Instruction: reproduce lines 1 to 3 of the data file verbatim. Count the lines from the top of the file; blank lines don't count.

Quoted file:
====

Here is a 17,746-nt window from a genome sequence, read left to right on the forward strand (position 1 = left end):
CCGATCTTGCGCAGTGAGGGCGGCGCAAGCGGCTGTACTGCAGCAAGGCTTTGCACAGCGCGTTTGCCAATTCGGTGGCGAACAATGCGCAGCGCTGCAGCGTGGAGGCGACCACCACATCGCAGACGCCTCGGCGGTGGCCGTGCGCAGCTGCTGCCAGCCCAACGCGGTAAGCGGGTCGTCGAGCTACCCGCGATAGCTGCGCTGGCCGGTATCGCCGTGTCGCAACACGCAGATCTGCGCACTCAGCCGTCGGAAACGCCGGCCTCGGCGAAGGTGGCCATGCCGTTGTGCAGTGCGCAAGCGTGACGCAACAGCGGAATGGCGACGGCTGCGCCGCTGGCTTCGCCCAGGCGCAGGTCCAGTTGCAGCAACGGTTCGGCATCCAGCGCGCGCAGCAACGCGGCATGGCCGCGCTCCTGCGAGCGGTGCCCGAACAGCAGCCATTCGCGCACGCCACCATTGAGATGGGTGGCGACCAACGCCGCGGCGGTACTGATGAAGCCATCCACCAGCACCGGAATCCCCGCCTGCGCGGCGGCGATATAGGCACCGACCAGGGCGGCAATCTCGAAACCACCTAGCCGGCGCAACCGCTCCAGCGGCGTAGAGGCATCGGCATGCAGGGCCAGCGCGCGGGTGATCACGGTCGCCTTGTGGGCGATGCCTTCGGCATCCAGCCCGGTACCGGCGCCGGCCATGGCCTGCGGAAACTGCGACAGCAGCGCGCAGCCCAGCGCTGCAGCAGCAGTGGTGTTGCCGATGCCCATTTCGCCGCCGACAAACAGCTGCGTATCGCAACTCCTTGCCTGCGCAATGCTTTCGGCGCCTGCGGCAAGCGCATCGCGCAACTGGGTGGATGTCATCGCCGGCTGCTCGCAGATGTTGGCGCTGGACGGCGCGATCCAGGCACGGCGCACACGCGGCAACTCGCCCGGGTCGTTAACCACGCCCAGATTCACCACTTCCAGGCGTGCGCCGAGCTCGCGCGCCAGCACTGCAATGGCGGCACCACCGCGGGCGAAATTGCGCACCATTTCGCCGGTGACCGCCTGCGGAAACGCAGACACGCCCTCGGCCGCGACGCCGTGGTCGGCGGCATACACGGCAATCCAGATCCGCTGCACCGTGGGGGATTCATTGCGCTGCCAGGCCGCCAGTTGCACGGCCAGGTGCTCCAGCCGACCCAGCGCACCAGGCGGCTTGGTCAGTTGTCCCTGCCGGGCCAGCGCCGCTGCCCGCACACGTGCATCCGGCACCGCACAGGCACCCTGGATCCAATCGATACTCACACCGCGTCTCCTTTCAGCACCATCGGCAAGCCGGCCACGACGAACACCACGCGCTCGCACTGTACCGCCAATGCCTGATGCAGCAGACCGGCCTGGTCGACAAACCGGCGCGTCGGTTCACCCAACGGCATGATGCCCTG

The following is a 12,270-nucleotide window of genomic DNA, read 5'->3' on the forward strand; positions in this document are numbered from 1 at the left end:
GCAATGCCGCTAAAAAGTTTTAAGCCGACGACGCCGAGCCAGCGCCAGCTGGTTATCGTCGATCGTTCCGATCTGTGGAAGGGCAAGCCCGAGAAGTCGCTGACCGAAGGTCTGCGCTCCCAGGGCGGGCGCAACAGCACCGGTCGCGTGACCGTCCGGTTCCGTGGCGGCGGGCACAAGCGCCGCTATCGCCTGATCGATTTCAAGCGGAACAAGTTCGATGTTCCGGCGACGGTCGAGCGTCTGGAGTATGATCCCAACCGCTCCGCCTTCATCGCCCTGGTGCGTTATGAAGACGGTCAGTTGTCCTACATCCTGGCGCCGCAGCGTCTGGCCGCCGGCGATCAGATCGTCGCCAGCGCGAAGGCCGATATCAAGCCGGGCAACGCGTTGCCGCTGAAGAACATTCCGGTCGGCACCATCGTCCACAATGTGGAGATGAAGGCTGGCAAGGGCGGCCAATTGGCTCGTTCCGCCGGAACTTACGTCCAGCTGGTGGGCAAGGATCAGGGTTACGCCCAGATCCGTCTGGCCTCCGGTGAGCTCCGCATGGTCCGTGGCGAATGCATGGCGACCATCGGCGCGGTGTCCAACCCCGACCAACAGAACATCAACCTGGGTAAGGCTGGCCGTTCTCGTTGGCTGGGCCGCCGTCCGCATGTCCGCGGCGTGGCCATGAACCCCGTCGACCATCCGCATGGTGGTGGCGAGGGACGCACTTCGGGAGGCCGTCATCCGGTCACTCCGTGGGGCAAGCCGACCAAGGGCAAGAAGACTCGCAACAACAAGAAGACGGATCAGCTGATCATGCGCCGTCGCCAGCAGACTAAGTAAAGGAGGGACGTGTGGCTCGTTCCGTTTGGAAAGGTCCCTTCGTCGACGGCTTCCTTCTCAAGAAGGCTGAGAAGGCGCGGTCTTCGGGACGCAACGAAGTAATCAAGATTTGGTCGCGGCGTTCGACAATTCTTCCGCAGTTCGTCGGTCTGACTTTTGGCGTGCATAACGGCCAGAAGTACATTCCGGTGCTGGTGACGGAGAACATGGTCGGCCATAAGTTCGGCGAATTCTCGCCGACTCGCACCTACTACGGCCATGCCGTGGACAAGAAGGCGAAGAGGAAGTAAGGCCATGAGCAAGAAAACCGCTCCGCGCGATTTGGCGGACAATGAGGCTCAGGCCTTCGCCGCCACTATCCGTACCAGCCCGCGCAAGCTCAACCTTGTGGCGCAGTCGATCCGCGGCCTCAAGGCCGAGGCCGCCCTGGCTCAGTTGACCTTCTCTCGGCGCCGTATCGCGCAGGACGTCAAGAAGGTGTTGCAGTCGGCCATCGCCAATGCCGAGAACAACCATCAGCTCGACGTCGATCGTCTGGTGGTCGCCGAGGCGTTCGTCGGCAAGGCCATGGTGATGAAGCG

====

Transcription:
Here is a 17,746-nt window from a genome sequence, read left to right on the forward strand (position 1 = left end):
CCGATCTTGCGCAGTGAGGGCGGCGCAAGCGGCTGTACTGCAGCAAGGCTTTGCACAGCGCGTTTGCCAATTCGGTGGCGAACAATGCGCAGCGCTGCAGCGTGGAGGCGACCACCACATCGCAGACGCCTCGGCGGTGGCCGTGCGCAGCTGCTGCCAGCCCAACGCGGTAAGCGGGTCGTCGAGCTACCCGCGATAGCTGCGCTGGCCGGTATCGCCGTGTCGCAACACGCAGATCTGCGCACTCAGCCGTCGGAAACGCCGGCCTCGGCGAAGGTGGCCATGCCGTTGTGCAGTGCGCAAGCGTGACGCAACAGCGGAATGGCGACGGCTGCGCCGCTGGCTTCGCCCAGGCGCAGGTCCAGTTGCAGCAACGGTTCGGCATCCAGCGCGCGCAGCAACGCGGCATGGCCGCGCTCCTGCGAGCGGTGCCCGAACAGCAGCCATTCGCGCACGCCACCATTGAGATGGGTGGCGACCAACGCCGCGGCGGTACTGATGAAGCCATCCACCAGCACCGGAATCCCCGCCTGCGCGGCGGCGATATAGGCACCGACCAGGGCGGCAATCTCGAAACCACCTAGCCGGCGCAACCGCTCCAGCGGCGTAGAGGCATCGGCATGCAGGGCCAGCGCGCGGGTGATCACGGTCGCCTTGTGGGCGATGCCTTCGGCATCCAGCCCGGTACCGGCGCCGGCCATGGCCTGCGGAAACTGCGACAGCAGCGCGCAGCCCAGCGCTGCAGCAGCAGTGGTGTTGCCGATGCCCATTTCGCCGCCGACAAACAGCTGCGTATCGCAACTCCTTGCCTGCGCAATGCTTTCGGCGCCTGCGGCAAGCGCATCGCGCAACTGGGTGGATGTCATCGCCGGCTGCTCGCAGATGTTGGCGCTGGACGGCGCGATCCAGGCACGGCGCACACGCGGCAACTCGCCCGGGTCGTTAACCACGCCCAGATTCACCACTTCCAGGCGTGCGCCGAGCTCGCGCGCCAGCACTGCAATGGCGGCACCACCGCGGGCGAAATTGCGCACCATTTCGCCGGTGACCGCCTGCGGAAACGCAGACACGCCCTCGGCCGCGACGCCGTGGTCGGCGGCATACACGGCAATCCAGATCCGCTGCACCGTGGGGGATTCATTGCGCTGCCAGGCCGCCAGTTGCACGGCCAGGTGCTCCAGCCGACCCAGCGCACCAGGCGGCTTGGTCAGTTGTCCCTGCCGGGCCAGCGCCGCTGCCCGCACACGTGCATCCGGCACCGCACAGGCACCCTGGATCCAATCGATACTCACACCGCGTCTCCTTTCAGCACCATCGGCAAGCCGGCCACGACGAACACCACGCGCTCGCACTGTACCGCCAATGCCTGATGCAGCAGACCGGCCTGGTCGACAAACCGGCGCGTCGGTTCACCCAACGGCATGATGCCCTG

The following is a 12,270-nucleotide window of genomic DNA, read 5'->3' on the forward strand; positions in this document are numbered from 1 at the left end: